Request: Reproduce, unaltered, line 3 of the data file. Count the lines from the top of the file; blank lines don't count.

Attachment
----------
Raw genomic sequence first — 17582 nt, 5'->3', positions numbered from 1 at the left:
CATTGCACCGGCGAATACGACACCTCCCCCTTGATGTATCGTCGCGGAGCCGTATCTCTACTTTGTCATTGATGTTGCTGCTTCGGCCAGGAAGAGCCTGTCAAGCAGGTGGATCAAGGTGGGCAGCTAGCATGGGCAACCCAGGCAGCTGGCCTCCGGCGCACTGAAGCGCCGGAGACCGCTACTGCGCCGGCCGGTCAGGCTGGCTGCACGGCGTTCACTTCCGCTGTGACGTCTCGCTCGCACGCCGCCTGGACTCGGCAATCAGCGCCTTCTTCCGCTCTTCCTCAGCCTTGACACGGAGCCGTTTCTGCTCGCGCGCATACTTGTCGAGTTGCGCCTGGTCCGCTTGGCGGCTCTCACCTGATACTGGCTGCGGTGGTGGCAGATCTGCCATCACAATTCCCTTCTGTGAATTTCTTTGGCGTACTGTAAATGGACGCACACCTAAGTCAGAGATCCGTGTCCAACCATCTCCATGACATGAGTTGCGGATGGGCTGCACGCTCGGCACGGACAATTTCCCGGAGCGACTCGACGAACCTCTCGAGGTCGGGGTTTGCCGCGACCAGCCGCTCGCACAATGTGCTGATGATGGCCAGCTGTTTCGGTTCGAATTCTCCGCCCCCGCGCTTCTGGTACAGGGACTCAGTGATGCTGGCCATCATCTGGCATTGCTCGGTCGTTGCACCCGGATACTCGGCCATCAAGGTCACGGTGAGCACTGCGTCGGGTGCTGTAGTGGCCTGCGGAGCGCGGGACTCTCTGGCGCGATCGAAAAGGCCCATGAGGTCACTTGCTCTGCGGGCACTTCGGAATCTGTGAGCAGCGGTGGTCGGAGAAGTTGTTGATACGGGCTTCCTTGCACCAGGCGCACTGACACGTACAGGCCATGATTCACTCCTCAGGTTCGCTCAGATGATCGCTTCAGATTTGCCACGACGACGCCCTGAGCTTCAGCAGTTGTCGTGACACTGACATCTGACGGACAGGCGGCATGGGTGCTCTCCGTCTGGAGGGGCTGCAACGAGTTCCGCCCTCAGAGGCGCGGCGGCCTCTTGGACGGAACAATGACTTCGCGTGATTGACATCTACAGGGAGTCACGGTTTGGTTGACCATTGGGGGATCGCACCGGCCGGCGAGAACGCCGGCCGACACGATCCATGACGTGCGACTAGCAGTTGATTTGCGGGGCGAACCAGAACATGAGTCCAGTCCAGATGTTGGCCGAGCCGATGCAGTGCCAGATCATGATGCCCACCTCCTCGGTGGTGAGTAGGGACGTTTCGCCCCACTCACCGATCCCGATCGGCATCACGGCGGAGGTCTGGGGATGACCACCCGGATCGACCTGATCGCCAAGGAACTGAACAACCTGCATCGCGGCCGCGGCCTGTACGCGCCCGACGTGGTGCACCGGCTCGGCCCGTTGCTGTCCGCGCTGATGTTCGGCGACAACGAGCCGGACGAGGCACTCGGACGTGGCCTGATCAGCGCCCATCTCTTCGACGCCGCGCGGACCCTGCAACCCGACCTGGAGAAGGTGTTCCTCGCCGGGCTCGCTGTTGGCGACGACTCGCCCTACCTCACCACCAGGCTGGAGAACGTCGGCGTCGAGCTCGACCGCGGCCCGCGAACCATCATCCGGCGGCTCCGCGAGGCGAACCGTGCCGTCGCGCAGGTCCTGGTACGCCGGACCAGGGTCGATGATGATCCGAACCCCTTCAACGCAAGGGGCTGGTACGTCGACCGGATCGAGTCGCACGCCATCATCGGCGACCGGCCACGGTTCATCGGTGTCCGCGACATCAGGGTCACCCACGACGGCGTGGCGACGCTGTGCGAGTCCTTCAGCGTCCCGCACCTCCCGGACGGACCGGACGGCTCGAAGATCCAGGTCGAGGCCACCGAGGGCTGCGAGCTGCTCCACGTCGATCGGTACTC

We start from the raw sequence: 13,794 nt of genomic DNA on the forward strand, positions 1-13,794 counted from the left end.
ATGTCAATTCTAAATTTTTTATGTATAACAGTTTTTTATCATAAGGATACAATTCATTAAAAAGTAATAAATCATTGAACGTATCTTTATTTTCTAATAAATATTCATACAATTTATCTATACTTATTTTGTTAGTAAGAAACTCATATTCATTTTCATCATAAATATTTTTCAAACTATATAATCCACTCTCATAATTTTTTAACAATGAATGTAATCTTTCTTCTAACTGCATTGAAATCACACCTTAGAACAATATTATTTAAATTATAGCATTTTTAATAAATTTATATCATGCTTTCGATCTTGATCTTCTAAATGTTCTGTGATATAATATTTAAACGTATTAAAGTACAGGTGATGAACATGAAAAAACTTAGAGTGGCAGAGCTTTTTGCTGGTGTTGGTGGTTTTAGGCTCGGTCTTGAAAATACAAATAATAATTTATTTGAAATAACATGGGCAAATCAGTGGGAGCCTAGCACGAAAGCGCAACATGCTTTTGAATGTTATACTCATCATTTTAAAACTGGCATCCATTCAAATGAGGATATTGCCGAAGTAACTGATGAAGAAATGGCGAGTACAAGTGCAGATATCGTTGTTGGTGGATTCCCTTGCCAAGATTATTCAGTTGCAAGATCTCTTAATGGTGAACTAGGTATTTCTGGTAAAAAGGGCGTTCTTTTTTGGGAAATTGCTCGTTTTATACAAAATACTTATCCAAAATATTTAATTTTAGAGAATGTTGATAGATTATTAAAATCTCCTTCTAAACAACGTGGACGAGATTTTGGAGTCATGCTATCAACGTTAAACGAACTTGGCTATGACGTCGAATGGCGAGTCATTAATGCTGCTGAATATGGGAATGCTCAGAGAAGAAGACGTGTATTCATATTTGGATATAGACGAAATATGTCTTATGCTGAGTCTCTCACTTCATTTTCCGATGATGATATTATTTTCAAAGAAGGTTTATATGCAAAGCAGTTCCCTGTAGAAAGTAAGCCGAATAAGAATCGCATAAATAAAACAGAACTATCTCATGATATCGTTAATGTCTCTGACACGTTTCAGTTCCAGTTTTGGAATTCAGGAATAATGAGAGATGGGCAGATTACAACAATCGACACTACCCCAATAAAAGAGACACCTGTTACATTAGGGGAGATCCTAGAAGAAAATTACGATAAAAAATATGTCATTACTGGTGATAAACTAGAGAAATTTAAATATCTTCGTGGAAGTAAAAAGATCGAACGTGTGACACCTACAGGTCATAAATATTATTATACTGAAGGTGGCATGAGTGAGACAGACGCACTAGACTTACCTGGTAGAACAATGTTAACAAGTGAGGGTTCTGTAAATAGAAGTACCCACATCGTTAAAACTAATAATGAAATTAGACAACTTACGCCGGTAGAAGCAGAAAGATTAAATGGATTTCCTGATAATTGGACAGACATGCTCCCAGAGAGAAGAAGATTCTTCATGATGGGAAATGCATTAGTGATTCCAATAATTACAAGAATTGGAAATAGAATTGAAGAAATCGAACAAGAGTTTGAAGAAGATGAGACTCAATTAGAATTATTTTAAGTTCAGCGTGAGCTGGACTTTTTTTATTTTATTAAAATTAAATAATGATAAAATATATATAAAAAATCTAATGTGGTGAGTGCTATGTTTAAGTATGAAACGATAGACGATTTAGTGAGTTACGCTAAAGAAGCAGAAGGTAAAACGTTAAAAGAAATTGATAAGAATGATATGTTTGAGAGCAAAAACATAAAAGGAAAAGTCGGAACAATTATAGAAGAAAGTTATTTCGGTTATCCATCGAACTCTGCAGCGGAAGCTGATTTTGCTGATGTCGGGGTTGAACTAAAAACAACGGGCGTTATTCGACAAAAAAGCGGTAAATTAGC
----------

We start from the raw sequence: 13,794 nt of genomic DNA on the forward strand, positions 1-13,794 counted from the left end.